Dear Colleague,Embedded Vision Summit

The Embedded Vision Summit is the most important industry event for innovators developing and deploying products using computer vision. Next year’s Summit will take place May 1-3, 2017 in Santa Clara, California. We are assembling the presentation program and have a limited number of presentation opportunities. We are looking for insightful presentations that dig deep into the practical how-to of computer vision product development, trends and opportunities across all types of applications – cloud, embedded, wearables, mobile and PC.

We welcome presentation proposals on end-products using computer vision, practical development techniques, business insights and enabling technologies. Summit presentation proposals will be reviewed as they arrive, and Summit presentation slots are limited, so submit your proposal as soon as possible!

Presentation proposals are evaluated on a rolling basis throughout the year. To maximize the chances of your proposal being accepted, submit it early and follow the instructions below.

Please submit the following information via email to present@embedded-vision.com:

  • Company name, speaker name, job title, photo and brief bio (<150 words).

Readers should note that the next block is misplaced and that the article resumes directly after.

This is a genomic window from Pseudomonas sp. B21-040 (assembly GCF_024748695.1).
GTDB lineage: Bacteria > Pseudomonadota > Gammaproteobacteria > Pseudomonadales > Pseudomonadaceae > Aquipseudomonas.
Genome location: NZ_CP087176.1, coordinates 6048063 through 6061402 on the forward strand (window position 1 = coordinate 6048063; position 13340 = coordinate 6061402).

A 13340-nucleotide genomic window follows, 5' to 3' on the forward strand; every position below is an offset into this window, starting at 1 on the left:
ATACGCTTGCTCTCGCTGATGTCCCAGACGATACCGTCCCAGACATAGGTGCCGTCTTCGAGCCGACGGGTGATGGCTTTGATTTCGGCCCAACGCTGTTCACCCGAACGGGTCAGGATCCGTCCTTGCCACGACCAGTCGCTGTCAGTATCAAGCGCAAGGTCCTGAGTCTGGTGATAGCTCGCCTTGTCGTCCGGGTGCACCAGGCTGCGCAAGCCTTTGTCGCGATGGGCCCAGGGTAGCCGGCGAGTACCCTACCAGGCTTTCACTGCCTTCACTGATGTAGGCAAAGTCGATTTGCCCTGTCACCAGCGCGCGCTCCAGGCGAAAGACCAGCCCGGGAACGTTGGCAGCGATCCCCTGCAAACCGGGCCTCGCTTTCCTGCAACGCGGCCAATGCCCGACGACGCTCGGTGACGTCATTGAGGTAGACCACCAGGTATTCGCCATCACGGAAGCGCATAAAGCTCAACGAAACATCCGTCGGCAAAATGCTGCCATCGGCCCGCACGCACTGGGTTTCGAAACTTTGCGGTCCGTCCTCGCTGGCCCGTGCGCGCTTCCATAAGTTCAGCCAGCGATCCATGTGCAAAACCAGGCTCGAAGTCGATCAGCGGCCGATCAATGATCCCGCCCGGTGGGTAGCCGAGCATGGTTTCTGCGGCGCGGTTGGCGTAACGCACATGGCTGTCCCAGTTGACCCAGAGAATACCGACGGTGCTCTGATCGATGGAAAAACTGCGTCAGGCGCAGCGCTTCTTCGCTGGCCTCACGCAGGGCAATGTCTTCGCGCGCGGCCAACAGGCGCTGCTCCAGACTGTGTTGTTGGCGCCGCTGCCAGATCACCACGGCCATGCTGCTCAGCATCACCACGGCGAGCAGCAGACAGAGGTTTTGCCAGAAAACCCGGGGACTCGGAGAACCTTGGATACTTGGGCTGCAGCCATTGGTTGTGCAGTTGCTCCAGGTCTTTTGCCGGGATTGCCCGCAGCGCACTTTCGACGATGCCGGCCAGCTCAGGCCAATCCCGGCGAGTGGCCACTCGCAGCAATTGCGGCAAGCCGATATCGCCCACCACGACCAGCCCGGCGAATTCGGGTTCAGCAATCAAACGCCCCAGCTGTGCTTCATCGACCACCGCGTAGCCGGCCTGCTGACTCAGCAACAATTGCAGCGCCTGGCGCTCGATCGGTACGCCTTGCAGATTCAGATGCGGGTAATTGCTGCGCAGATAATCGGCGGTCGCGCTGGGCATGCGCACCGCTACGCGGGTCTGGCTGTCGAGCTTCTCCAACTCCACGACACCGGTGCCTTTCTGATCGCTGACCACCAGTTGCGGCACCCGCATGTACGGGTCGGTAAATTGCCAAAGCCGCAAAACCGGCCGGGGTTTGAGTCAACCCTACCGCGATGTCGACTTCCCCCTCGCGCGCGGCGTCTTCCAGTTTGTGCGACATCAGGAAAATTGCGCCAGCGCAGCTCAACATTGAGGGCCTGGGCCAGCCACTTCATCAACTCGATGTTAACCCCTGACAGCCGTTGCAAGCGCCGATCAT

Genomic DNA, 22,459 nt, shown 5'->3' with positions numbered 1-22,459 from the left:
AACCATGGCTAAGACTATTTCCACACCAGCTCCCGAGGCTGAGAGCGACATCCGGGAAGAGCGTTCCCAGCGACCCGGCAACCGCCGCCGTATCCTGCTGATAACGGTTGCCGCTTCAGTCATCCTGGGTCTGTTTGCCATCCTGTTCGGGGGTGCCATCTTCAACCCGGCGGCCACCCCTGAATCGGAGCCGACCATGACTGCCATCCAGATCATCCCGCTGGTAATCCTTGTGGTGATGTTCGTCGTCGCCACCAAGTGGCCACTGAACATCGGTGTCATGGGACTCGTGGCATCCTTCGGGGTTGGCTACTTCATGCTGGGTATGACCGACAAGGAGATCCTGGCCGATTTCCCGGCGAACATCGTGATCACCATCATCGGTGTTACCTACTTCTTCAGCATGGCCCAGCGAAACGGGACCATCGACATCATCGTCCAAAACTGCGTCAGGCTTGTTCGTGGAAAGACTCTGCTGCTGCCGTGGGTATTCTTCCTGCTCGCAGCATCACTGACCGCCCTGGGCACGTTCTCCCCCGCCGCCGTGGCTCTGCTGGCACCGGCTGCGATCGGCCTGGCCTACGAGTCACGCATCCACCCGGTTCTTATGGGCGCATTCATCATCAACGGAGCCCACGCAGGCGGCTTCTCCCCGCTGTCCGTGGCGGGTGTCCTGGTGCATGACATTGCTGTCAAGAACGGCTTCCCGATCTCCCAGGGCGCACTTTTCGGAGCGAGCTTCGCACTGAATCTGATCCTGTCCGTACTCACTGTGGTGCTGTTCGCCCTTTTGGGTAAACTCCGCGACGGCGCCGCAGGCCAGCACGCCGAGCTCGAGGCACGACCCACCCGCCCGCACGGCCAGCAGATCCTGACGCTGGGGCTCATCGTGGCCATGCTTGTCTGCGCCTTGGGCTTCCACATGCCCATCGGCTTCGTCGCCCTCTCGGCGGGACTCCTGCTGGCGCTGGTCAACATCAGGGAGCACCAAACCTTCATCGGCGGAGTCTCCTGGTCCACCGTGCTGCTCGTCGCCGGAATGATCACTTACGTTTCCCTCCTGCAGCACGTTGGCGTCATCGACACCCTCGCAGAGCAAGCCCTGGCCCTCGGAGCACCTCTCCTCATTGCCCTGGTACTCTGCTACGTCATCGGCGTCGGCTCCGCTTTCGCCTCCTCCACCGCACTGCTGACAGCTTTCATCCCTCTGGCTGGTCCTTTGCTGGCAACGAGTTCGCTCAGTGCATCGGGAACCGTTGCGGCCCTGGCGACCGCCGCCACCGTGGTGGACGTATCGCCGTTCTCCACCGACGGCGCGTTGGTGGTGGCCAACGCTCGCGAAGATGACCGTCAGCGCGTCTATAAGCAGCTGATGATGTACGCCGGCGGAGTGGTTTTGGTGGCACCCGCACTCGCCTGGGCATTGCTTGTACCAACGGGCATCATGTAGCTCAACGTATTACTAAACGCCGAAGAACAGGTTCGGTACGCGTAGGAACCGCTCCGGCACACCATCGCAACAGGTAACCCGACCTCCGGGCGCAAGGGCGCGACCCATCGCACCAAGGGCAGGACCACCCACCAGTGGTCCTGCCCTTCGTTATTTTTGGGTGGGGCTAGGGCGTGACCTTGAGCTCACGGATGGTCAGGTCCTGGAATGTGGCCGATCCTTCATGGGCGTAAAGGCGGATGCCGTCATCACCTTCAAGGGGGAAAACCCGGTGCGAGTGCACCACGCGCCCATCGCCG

• Presentation title.
  • Description of target audience (job function, experience level).
  • Purpose: What will the audience gain from this talk? (<25 words).
  • Abstract: Describe the scope and depth of the talk, including key examples to be used (<150 words).
  • Optional: a link to a video or audio recording of a past talk you’ve presented

If you have any questions, please email summit@embedded-vision.com. Thank you again for your support of the Embedded Vision Summit!

Brian Dipert
Editor-In-Chief, Embedded Vision Alliance


"Designing and Selecting Instruction Sets for Vision," a Presentation From CadenceCadence
Two critical technical trends have reached important inflection points: the massive compute demands of vision processing and the capabilities of specialized vision processors. But what how do you actually select (or even build) a better vision processor? This talk from Chris Rowen, Fellow at Cadence, serves as a step-by-step tutorial on how to dissect a suite of applications, extract the key computational and memory requirements, and determine priorities for processor instruction set and memory organization for optimal vision processing. Rowen walks through large scale application profiling, does data type analysis, outlines selection of operations, examines tradeoffs in SIMD, VLIW and specialized execution units, and drills down on resource constraints that impact power, energy, cost, memory system demands and programming flexibility. He takes a set of real-world applications from ADAS, deep neural network image recognition, and multi-frame imaging as targets and illustrates the process for assessing and selecting vision processors.